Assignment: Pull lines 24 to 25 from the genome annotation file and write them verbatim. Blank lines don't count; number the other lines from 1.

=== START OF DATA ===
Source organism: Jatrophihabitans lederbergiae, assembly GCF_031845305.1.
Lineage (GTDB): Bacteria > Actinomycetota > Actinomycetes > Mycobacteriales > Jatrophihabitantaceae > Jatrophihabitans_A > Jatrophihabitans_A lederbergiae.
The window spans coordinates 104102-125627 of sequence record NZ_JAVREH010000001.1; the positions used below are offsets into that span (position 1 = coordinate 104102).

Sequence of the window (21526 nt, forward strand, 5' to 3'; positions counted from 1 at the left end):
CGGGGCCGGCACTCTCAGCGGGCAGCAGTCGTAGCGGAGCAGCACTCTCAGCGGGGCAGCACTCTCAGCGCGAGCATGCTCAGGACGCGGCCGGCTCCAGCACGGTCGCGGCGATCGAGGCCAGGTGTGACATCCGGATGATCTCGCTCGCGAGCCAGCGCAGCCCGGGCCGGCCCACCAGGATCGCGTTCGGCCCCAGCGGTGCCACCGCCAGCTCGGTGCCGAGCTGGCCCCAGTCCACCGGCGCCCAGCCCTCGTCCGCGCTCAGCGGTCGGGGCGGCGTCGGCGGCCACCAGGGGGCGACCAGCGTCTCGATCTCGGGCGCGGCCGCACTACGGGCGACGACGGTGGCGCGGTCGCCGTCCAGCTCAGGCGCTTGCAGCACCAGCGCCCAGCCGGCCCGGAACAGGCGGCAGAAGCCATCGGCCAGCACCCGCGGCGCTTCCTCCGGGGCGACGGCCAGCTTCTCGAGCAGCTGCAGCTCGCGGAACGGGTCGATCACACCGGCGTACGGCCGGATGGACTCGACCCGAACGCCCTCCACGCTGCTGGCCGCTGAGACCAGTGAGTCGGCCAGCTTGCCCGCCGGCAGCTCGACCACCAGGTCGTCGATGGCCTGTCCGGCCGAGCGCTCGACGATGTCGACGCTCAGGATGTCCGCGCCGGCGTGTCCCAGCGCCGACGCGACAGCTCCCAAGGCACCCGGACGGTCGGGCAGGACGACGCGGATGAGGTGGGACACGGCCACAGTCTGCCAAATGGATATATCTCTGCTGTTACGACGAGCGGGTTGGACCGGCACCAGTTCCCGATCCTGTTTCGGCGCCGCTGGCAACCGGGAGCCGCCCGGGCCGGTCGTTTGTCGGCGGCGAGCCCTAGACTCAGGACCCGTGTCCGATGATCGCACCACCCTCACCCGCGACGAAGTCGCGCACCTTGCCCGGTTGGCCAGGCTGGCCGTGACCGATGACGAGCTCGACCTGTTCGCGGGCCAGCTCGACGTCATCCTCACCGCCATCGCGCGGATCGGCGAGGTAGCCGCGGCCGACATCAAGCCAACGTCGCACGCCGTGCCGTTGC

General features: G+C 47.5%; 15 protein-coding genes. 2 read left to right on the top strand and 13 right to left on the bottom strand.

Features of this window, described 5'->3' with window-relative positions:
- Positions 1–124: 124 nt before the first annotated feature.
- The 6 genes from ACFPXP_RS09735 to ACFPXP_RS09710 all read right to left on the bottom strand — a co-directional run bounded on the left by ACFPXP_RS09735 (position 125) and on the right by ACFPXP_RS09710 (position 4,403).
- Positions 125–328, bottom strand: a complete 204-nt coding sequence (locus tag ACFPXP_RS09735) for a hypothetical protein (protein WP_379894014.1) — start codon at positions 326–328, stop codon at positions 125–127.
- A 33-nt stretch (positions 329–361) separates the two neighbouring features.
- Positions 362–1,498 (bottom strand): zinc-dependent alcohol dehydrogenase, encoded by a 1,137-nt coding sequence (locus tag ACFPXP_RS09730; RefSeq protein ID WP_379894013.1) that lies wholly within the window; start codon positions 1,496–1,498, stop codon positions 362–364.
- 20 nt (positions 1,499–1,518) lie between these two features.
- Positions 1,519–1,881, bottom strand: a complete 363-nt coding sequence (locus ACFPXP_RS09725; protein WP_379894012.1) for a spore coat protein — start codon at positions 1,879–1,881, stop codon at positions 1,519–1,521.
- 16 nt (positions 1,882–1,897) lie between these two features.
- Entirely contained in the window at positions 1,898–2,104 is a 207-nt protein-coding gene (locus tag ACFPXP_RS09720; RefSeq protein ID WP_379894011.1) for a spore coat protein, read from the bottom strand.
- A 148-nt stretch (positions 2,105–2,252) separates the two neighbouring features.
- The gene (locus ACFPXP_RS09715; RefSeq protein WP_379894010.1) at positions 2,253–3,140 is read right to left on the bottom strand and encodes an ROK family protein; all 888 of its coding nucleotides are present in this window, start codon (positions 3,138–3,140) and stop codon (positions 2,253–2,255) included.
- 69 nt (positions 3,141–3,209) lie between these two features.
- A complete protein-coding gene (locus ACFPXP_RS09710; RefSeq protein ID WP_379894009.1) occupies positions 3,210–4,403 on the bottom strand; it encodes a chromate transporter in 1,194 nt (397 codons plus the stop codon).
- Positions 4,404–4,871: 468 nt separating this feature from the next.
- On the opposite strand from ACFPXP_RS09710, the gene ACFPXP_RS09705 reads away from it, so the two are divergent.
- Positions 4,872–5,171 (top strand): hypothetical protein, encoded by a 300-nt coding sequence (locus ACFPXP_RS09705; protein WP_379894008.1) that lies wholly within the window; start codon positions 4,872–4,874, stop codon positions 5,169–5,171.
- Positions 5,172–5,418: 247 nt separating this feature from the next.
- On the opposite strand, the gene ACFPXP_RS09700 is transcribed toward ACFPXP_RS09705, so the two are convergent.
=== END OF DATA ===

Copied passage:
- Positions 5,172–5,418: 247 nt separating this feature from the next.
- On the opposite strand, the gene ACFPXP_RS09700 is transcribed toward ACFPXP_RS09705, so the two are convergent.